'Bull's Blood' Beet..Most beets are grown for their earthy-flavor roots. 'Bull's Blood' is a dual-purpose variety grown as much for its intense burgundy leaves as for its deep purple roots. Beet varieties with less colorful foliage can also be harvested when young to add to salads. Gardens Ideas, Container Gardens, Burgundy Leaves, Blood Beets, Growing Vegetables, Beets Leaves, Gardens Vegetables, Beets Sm, Gardening Vegetables
Top Plants for Homegrown Salads Homegrown fresh salad greens are a tasty way to get quick results from your vegetable garden. Pick these varieties to add color, taste, and texture to your table.
Beet Love them or hate them, most beets are beautifully imbued with a rich, burgundy-red color. But you can also grow types such as 'Chioggia' with candy-pink or golden roots. Or go bold and try 'Bull's Blood', which features deep burgundy foliage that's perfect in salads.
Baby Greens Harvest lettuce seedlings to make your own microgreens. You can sow seeds thickly in a row, then harvest excess seedlings when they need to be thinned and use them as baby lettuce greens in salads. The small, tender leaves are a gourmet treat.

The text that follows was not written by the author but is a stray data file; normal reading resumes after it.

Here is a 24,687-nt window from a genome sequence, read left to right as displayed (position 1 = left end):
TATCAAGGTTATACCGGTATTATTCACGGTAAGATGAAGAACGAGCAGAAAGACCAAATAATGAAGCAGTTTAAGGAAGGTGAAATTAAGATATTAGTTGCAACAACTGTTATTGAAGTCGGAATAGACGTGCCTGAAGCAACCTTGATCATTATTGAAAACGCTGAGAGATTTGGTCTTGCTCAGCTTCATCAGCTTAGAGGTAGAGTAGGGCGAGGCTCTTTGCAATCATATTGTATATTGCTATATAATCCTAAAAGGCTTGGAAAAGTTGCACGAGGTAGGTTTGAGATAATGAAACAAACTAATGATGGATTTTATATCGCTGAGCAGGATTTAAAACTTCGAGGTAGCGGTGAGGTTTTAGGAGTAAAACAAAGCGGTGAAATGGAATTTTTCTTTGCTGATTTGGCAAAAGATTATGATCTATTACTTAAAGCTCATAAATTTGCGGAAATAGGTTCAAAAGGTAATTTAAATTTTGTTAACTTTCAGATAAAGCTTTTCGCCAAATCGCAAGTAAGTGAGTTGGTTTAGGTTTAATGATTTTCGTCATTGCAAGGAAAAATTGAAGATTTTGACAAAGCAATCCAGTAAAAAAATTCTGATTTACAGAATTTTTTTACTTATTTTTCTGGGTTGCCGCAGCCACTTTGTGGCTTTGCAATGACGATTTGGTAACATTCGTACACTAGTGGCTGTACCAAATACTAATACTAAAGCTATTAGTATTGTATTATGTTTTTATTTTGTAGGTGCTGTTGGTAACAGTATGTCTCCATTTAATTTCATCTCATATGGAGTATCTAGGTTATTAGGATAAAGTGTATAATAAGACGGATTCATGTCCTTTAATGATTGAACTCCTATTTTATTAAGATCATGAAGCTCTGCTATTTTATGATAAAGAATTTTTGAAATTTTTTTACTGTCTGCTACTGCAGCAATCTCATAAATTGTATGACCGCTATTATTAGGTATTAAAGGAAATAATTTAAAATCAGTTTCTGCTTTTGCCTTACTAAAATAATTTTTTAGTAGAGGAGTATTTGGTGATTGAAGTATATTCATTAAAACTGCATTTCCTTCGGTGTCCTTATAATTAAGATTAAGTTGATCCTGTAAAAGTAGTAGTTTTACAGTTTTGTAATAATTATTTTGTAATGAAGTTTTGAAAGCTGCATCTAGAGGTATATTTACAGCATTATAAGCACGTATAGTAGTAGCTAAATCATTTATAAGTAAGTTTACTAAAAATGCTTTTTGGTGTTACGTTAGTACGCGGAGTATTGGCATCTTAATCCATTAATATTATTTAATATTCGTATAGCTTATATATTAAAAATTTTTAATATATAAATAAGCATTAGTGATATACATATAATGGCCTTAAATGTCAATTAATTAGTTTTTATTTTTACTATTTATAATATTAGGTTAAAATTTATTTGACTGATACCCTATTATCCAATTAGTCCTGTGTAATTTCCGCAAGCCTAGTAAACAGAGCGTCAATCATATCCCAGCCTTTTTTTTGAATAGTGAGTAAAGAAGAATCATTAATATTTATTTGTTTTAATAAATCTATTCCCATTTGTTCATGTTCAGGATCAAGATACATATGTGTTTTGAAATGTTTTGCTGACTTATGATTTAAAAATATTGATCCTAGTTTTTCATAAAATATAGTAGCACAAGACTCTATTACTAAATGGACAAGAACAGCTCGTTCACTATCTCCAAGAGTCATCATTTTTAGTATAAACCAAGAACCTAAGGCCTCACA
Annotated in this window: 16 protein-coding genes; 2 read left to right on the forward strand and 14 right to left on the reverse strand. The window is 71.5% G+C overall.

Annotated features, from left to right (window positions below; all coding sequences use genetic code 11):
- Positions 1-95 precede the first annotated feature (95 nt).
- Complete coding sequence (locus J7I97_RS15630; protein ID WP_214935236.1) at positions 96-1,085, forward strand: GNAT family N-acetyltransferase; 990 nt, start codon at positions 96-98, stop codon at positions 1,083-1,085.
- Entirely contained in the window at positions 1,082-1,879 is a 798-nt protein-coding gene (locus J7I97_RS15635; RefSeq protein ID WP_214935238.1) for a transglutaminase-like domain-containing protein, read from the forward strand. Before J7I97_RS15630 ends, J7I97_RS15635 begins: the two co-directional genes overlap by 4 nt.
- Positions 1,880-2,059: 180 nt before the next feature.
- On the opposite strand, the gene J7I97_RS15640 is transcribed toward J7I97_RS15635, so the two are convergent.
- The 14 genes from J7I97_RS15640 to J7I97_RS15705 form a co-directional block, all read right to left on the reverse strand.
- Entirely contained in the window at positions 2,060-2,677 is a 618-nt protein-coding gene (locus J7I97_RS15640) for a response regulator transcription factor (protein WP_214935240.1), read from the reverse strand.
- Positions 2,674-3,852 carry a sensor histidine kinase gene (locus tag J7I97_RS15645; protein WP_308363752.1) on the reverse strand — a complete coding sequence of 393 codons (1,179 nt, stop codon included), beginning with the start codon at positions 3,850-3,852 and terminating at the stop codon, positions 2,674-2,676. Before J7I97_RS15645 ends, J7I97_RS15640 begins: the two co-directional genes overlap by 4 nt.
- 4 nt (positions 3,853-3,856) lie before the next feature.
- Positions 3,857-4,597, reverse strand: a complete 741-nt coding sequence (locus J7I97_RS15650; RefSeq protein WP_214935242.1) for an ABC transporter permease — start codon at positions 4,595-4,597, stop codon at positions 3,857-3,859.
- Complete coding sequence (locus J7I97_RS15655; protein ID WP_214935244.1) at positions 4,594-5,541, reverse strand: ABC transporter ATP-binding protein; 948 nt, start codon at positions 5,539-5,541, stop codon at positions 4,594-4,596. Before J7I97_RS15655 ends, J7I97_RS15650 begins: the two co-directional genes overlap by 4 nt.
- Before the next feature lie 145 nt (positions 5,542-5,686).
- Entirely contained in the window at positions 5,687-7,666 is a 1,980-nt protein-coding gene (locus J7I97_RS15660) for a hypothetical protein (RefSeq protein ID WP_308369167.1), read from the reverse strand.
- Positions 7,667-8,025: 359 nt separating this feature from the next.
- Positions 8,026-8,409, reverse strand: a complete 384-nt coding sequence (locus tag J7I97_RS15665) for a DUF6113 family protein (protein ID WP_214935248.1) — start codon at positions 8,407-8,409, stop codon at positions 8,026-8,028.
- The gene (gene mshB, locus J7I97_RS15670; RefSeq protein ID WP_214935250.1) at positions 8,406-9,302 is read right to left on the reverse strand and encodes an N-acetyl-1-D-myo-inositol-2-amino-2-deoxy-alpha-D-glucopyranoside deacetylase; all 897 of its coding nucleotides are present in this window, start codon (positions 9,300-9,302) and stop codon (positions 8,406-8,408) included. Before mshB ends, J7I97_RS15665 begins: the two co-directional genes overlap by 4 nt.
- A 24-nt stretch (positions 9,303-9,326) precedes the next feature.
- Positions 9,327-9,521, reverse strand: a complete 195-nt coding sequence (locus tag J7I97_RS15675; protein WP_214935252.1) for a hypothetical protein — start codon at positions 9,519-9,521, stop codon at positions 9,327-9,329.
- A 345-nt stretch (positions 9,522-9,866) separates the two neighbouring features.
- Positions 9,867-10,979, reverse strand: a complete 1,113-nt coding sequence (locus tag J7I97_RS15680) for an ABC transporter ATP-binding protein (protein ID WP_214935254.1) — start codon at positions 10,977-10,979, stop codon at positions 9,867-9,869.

Mizuna..Deeply lobed and fringed mizuna is an Asian green with a mild peppery flavor. Other common names for mizuna are Japanese mustard, spider mustard, and California peppergrass.
Tatsoi..Asian greens such as tatsoi may be used fresh in salads, stir-fried, or steamed. Tatsoi forms a deep green rosette with white stems. Harvest immature leaves for use in salads.
Simple Salad-Garden Containers ~ Grow a whole salad in one tight spot. This big red basket holds a plethora of spring greens -- and looks great to boot. It's a perfect place for a healthy, tasty treat. Tip: Add interest by mix varieties for different leaf colors and textures.
Growing and Using Greens covers lettuce family, mustard family (mustard greens, kale, collards, turnip, arugula, etc.), and beet family (beets, chard, spinach), for mesclun salad mixes and cooked greens. Permaculture principles like species diversity, inter-planting, and succession planting maximize yield and nutrition, and prevent pest problems. Transplanting, direct seeding, harvesting, and recipes.
Sedum is a perennial that requires almost no care. These scrappy plants come in a variety of shapes, sizes, and colors and won’t knuckle under to heat, drought, winter cold, or insects. One of our favorites is a variety called Dragon’s Blood sedum. This fast-growing creeper has pretty red-and-green foliage, making it an excellent groundcover for sloping sites. Sedums prefer sunny locations, but they will also grow well in partial shade. Grows in Zones 3-10.